Speaking of underground places, as was at the forefront of many minds during the 1950’s he was also wary of an impending atomic war. So all buildings would have a fallout shelter built beneath them and interconnected by tunnels and to an underground distillery to keep the good times coming at the end of the world.

He envisioned all this happening in three stages.

1: The city would be built as a resort for drinkers. Just hotels, entertainment, and bars. Oh, and Mel’s headquarters – a giant martini shaped building with an olive tree garden at the top.

2: Once that was popular and bring in the cash he would use that money to build infrastructure. There would be an electric trolley system, “The BoozeCruise”, to bring the drinkers from bar to bar. He also wanted a series of moving sidewalks to help people along, ensuring a steady stream of laughs from watching drunks try to get on and off it.

At this stage the distillery and brewery would be built. He wanted the local stuff to be the best in the world, and while all booze would be welcome, he wanted to corner the market with his hooch. He wanted people to be so happy with BoozeTown that they would choose the local stuff most of the time. Did i mention the local brews would be fortified with vitamins and minerals so that anyone missing out on proper food would be getting some from the drinks? 'Cause that was in his plans too.

3: Once the fun side was complete, he would build residential condos and houses. He thought that such an environment would attract “retirees, scribblers, artists and other goof-offs.” He believed that alcohol lubes the creative process and BoozeTown would become a Mecca for actors, writers, painters, and other artists. Famous people would be drawn to his city, and others would follow to perhaps glimpse them. He hoped that BoozeTown would be the birthplace of the next generation of world renown works.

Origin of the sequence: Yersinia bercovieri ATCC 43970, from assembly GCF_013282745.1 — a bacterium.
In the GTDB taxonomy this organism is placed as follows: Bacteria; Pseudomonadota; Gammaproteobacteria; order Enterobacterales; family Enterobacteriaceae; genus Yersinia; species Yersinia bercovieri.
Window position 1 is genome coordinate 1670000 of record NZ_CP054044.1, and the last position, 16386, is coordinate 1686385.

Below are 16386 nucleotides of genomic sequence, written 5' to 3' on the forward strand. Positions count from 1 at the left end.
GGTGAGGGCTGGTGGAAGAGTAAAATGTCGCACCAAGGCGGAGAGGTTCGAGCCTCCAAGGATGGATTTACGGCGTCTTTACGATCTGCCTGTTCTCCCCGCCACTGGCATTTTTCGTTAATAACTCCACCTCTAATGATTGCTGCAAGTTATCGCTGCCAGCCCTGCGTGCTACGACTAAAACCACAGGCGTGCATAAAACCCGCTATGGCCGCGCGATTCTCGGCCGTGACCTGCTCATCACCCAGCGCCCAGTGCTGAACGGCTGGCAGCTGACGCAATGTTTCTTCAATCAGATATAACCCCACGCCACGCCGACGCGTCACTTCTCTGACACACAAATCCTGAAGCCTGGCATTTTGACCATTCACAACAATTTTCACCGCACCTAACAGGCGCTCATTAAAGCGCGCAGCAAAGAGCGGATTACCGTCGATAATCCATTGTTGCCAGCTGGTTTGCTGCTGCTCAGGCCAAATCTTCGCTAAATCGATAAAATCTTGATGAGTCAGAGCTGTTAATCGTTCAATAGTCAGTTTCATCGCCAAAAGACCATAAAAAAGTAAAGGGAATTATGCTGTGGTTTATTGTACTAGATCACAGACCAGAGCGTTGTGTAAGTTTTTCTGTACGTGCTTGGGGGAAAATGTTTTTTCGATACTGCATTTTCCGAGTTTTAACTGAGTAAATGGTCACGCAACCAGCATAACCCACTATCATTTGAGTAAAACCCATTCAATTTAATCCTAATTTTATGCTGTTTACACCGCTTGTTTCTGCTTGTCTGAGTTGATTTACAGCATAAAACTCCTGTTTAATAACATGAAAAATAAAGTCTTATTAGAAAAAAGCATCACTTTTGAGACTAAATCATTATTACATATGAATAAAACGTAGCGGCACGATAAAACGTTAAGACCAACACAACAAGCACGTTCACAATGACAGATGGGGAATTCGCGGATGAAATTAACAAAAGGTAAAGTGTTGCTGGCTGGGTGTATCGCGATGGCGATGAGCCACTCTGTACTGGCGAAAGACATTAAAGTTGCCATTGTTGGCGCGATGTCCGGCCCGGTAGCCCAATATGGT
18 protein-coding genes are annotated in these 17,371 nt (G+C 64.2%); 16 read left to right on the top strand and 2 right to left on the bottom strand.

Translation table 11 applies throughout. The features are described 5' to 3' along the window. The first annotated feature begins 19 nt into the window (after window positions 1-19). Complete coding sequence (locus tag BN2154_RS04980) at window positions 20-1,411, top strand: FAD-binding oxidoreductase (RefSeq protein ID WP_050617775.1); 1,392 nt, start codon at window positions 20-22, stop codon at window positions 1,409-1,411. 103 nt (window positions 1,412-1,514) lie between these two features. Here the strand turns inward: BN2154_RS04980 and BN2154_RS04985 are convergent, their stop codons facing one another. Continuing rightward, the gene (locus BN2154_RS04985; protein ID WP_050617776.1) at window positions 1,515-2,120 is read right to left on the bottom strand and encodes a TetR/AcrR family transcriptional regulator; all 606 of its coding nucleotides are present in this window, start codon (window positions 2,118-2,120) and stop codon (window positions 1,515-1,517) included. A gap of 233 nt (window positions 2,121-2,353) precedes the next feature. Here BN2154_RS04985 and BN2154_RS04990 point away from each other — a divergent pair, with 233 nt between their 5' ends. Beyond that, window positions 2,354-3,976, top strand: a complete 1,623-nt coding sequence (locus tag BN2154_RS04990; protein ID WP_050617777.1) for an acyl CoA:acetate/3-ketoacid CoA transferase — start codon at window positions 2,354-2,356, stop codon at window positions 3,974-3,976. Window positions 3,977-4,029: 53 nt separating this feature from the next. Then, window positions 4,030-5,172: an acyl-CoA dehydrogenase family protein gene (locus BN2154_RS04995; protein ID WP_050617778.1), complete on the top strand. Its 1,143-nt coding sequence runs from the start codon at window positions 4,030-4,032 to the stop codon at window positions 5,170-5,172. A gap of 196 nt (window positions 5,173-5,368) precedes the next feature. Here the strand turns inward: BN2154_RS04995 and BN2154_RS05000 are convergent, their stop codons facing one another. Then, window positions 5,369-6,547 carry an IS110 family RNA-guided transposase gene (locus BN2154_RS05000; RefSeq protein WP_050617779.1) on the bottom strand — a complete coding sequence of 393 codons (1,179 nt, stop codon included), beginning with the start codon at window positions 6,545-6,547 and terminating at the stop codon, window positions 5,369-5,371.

Understanding that famous people don’t always want to be around the public, he would have secret clubs where the rich and famous could mingle amongst one another.

He wanted it to be in or near the United States, but somewhere with lax laws on drinking and warm. This naturally leads to states like Nevada or Louisiana, but Mel wanted it in his home state of Ohio. He found a parcel of land near Steubenville Ohio, but the strict drinking laws there forced him elsewhere. After trying to convince authorities about the huge influx of tax dollars they would receive and still getting nowhere – his ideas were too wicked for them to allow it. So he then focused on northern Nevada and an island off of Mexico.

He estimated he would need $5 million to complete phase one, and he only had about $500,000. Walt Disney had built a paradise for kids called Disneyland for $17 million. He had major corporate backers for the family friendly vacation resort. Mel thought if kids could have a fantasy land, surely adults deserve their own too. He needed to secure enough investors.

The first thing he did was have a bunch of BoozeTown napkins, matchbooks, maps, and posters created. It is through his first fundraiser was held in Cincinnati in 1951 for the wealthy living there. What better way to show them what fun drinking was than to throw a party! All his events were parties full of alcohol it helped people see his vision but, unlike him, they usually sobered up. So he took to the road again, he had been a world traveler and he knew many people. They would see the possibilities of his dream. Fund raisers were held in chalets in the Alps and costume parties in the capitals.

Just imagine, a resort entirely centered on the culture of alcohol. A boozer’s paradise built expressly to facilitate drinking and the good times that naturally follow. Where the bars, clubs and liquor stores never close. Where the police force is there to help drunks, not hassle them. Where even the street names salute sweet mother booze: Gin Lane, Bourbon Boulevard and Scotch Street. An adult playground like no other. Just imagine. - Mel Johnson

People say his biggest problem was himself. He seemed to be going crazy. If he became frustrated during his presentation he would abruptly stop and shake his fist in the air and curse God. Potential investors had to sign a non-disclosure agreement before he would even let them hear his plans. He feared that if someone else knew about BoozeTown they would build their own version. He also just wanted their money, and not their input. He refused to budge on his ideas, which stifled many possible investors. It was his baby, and it would only be grown his way.

He also believed that both the government and the Mob were watching him. That Hoover was watching him for his radical ideas and the Mob to see if he was any threat to Las Vegas. When the press wrote articles there was usually some form of derision in the piece. The Plain Dealer wrote at the end of their article the Mel should seek psychiatric help.